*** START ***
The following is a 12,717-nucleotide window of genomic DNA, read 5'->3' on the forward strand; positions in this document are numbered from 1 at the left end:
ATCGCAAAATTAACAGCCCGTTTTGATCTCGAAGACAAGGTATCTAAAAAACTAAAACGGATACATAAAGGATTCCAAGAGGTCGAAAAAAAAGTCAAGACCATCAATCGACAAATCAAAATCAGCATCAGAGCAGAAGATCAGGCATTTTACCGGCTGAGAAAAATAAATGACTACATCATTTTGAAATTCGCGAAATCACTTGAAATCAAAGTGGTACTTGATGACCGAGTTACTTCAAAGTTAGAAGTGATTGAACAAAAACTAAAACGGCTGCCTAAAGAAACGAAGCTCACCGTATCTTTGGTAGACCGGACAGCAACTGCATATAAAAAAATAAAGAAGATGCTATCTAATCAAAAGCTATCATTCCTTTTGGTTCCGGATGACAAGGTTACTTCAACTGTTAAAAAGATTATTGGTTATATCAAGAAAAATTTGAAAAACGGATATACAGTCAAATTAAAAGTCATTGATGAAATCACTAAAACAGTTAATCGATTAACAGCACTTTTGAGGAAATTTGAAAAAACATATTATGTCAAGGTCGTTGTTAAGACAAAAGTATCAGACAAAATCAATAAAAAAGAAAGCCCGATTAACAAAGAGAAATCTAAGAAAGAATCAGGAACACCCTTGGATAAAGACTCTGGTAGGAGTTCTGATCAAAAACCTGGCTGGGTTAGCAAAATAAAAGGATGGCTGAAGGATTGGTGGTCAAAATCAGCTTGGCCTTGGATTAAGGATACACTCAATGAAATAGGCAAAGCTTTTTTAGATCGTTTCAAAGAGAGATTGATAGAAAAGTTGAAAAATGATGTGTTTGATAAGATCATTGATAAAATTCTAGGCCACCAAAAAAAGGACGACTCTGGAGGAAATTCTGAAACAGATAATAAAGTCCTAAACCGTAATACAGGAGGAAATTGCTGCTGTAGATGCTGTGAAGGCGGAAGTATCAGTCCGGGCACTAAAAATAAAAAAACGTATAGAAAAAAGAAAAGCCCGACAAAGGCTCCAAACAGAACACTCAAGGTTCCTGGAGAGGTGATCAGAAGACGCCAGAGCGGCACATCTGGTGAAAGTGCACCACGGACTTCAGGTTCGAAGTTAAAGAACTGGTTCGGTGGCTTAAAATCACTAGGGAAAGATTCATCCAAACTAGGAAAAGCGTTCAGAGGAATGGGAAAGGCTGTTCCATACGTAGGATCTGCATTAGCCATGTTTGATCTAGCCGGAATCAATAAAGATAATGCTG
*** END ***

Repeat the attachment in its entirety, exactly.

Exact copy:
The following is a 12,717-nucleotide window of genomic DNA, read 5'->3' on the forward strand; positions in this document are numbered from 1 at the left end:
ATCGCAAAATTAACAGCCCGTTTTGATCTCGAAGACAAGGTATCTAAAAAACTAAAACGGATACATAAAGGATTCCAAGAGGTCGAAAAAAAAGTCAAGACCATCAATCGACAAATCAAAATCAGCATCAGAGCAGAAGATCAGGCATTTTACCGGCTGAGAAAAATAAATGACTACATCATTTTGAAATTCGCGAAATCACTTGAAATCAAAGTGGTACTTGATGACCGAGTTACTTCAAAGTTAGAAGTGATTGAACAAAAACTAAAACGGCTGCCTAAAGAAACGAAGCTCACCGTATCTTTGGTAGACCGGACAGCAACTGCATATAAAAAAATAAAGAAGATGCTATCTAATCAAAAGCTATCATTCCTTTTGGTTCCGGATGACAAGGTTACTTCAACTGTTAAAAAGATTATTGGTTATATCAAGAAAAATTTGAAAAACGGATATACAGTCAAATTAAAAGTCATTGATGAAATCACTAAAACAGTTAATCGATTAACAGCACTTTTGAGGAAATTTGAAAAAACATATTATGTCAAGGTCGTTGTTAAGACAAAAGTATCAGACAAAATCAATAAAAAAGAAAGCCCGATTAACAAAGAGAAATCTAAGAAAGAATCAGGAACACCCTTGGATAAAGACTCTGGTAGGAGTTCTGATCAAAAACCTGGCTGGGTTAGCAAAATAAAAGGATGGCTGAAGGATTGGTGGTCAAAATCAGCTTGGCCTTGGATTAAGGATACACTCAATGAAATAGGCAAAGCTTTTTTAGATCGTTTCAAAGAGAGATTGATAGAAAAGTTGAAAAATGATGTGTTTGATAAGATCATTGATAAAATTCTAGGCCACCAAAAAAAGGACGACTCTGGAGGAAATTCTGAAACAGATAATAAAGTCCTAAACCGTAATACAGGAGGAAATTGCTGCTGTAGATGCTGTGAAGGCGGAAGTATCAGTCCGGGCACTAAAAATAAAAAAACGTATAGAAAAAAGAAAAGCCCGACAAAGGCTCCAAACAGAACACTCAAGGTTCCTGGAGAGGTGATCAGAAGACGCCAGAGCGGCACATCTGGTGAAAGTGCACCACGGACTTCAGGTTCGAAGTTAAAGAACTGGTTCGGTGGCTTAAAATCACTAGGGAAAGATTCATCCAAACTAGGAAAAGCGTTCAGAGGAATGGGAAAGGCTGTTCCATACGTAGGATCTGCATTAGCCATGTTTGATCTAGCCGGAATCAATAAAGATAATGCTG